NTSB Study on Drug Use in Aviation Shows Upward Trend
The study shows an increase in the use of potentially impairing medications.
According to a study released by the National Transportation Safety Board this week, almost all of the crashes – 96 percent – that lead to the death of pilots were in general aviation. NTSB found an upward trend in the use of both potentially impairing medications and illicit drugs by pilots who died in these incidents.
"I think that they key take-away from this study for every pilot is to think twice about the medications you're taking and how they might affect your flying," said NTSB Acting Chairman Christopher A. Hart. "Many over-the-counter and prescription drugs have the potential to impair performance, so pilots must be vigilant to ensure that their abilities are in no way compromised before taking to the skies."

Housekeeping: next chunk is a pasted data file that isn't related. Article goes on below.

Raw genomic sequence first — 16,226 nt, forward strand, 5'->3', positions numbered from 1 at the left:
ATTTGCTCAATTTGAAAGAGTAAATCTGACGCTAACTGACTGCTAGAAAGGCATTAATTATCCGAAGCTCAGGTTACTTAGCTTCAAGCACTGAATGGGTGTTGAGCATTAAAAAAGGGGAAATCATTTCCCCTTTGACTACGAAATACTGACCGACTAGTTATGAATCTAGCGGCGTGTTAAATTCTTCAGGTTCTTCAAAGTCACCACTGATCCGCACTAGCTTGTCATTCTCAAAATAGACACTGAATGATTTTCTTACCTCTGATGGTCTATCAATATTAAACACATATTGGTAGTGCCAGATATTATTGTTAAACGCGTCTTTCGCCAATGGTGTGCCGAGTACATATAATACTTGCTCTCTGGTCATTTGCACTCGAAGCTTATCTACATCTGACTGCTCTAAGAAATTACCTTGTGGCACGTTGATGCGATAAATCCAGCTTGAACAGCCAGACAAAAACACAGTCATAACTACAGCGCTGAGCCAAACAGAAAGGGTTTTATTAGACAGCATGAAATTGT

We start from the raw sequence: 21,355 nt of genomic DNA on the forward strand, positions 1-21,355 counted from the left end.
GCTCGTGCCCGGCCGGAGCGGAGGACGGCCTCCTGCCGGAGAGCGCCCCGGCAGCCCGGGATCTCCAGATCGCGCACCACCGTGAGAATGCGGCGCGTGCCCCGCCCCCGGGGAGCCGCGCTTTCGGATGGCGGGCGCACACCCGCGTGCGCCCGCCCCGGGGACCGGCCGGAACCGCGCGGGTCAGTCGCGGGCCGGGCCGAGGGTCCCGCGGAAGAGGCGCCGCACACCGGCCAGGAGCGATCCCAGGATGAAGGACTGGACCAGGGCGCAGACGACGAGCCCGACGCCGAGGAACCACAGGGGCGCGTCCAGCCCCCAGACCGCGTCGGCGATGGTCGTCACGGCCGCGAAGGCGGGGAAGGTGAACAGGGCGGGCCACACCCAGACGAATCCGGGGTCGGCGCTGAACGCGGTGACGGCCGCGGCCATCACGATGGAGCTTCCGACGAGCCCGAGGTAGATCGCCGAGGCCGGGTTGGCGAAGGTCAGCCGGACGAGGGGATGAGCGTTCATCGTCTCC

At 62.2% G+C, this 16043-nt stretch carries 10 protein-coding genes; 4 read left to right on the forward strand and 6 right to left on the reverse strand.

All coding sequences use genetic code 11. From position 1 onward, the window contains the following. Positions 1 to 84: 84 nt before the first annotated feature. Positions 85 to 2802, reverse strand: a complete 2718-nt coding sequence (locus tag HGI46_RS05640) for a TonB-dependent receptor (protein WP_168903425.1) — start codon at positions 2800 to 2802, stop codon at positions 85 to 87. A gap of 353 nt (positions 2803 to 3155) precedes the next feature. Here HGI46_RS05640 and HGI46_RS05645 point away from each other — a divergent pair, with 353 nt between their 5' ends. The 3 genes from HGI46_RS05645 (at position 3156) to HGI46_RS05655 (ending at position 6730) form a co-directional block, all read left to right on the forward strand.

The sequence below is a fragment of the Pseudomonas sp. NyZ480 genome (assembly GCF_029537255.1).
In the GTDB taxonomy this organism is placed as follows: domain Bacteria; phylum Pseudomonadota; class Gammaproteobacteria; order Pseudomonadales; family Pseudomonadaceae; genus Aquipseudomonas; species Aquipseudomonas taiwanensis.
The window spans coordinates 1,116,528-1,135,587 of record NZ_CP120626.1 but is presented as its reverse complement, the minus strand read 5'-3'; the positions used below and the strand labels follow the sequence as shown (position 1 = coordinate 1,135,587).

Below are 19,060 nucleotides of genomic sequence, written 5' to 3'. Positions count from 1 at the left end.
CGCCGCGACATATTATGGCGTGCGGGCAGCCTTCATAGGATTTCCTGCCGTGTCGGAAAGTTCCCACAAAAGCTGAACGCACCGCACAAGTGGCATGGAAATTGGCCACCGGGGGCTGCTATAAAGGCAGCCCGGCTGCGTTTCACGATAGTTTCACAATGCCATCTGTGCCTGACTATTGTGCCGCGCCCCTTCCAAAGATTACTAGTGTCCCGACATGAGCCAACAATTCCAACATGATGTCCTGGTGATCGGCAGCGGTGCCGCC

The study looked at toxicology results for 6,677 pilots who died in aircraft accidents between 1990 and 2012. None of the pilots who died in large airline accidents had recently used illicit drugs, though some had been using potentially impairing medications. Over the period, the number of pilots testing positive for drugs with impairment potential went from 11 percent to 23 percent. The most common impairing drug was a sedating antihistamine (diphenhydramine) found in cold and allergy medications, as well as sleep aids.
The study explained that it was difficult to ascertain whether a pilot who tested positive was actually impaired at the time of the accident.